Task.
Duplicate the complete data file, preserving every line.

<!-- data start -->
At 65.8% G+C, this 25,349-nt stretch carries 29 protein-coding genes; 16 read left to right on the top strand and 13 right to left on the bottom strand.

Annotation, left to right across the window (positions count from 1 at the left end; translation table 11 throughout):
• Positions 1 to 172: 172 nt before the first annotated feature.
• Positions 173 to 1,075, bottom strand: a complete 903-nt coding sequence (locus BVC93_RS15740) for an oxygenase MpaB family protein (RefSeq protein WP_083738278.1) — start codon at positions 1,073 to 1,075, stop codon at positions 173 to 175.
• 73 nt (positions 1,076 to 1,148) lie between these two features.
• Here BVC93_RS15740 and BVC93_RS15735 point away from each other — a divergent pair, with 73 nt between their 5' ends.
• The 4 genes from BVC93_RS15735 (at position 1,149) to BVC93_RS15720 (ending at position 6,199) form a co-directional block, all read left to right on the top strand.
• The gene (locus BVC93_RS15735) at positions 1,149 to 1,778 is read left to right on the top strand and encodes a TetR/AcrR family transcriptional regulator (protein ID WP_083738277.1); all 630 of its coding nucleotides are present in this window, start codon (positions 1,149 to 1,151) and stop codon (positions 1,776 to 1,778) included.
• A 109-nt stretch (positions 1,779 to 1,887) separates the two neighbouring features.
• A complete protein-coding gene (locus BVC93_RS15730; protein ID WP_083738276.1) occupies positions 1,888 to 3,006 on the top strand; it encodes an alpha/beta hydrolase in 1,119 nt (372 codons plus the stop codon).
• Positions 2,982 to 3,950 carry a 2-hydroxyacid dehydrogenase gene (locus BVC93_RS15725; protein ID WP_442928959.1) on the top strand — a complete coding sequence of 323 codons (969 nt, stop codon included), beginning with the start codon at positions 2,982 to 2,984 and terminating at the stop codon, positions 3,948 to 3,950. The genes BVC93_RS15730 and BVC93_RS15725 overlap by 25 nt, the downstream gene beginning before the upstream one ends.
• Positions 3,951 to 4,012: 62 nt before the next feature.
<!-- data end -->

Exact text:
At 65.8% G+C, this 25,349-nt stretch carries 29 protein-coding genes; 16 read left to right on the top strand and 13 right to left on the bottom strand.

Annotation, left to right across the window (positions count from 1 at the left end; translation table 11 throughout):
• Positions 1 to 172: 172 nt before the first annotated feature.
• Positions 173 to 1,075, bottom strand: a complete 903-nt coding sequence (locus BVC93_RS15740) for an oxygenase MpaB family protein (RefSeq protein WP_083738278.1) — start codon at positions 1,073 to 1,075, stop codon at positions 173 to 175.
• 73 nt (positions 1,076 to 1,148) lie between these two features.
• Here BVC93_RS15740 and BVC93_RS15735 point away from each other — a divergent pair, with 73 nt between their 5' ends.
• The 4 genes from BVC93_RS15735 (at position 1,149) to BVC93_RS15720 (ending at position 6,199) form a co-directional block, all read left to right on the top strand.
• The gene (locus BVC93_RS15735) at positions 1,149 to 1,778 is read left to right on the top strand and encodes a TetR/AcrR family transcriptional regulator (protein ID WP_083738277.1); all 630 of its coding nucleotides are present in this window, start codon (positions 1,149 to 1,151) and stop codon (positions 1,776 to 1,778) included.
• A 109-nt stretch (positions 1,779 to 1,887) separates the two neighbouring features.
• A complete protein-coding gene (locus BVC93_RS15730; protein ID WP_083738276.1) occupies positions 1,888 to 3,006 on the top strand; it encodes an alpha/beta hydrolase in 1,119 nt (372 codons plus the stop codon).
• Positions 2,982 to 3,950 carry a 2-hydroxyacid dehydrogenase gene (locus BVC93_RS15725; protein ID WP_442928959.1) on the top strand — a complete coding sequence of 323 codons (969 nt, stop codon included), beginning with the start codon at positions 2,982 to 2,984 and terminating at the stop codon, positions 3,948 to 3,950. The genes BVC93_RS15730 and BVC93_RS15725 overlap by 25 nt, the downstream gene beginning before the upstream one ends.
• Positions 3,951 to 4,012: 62 nt before the next feature.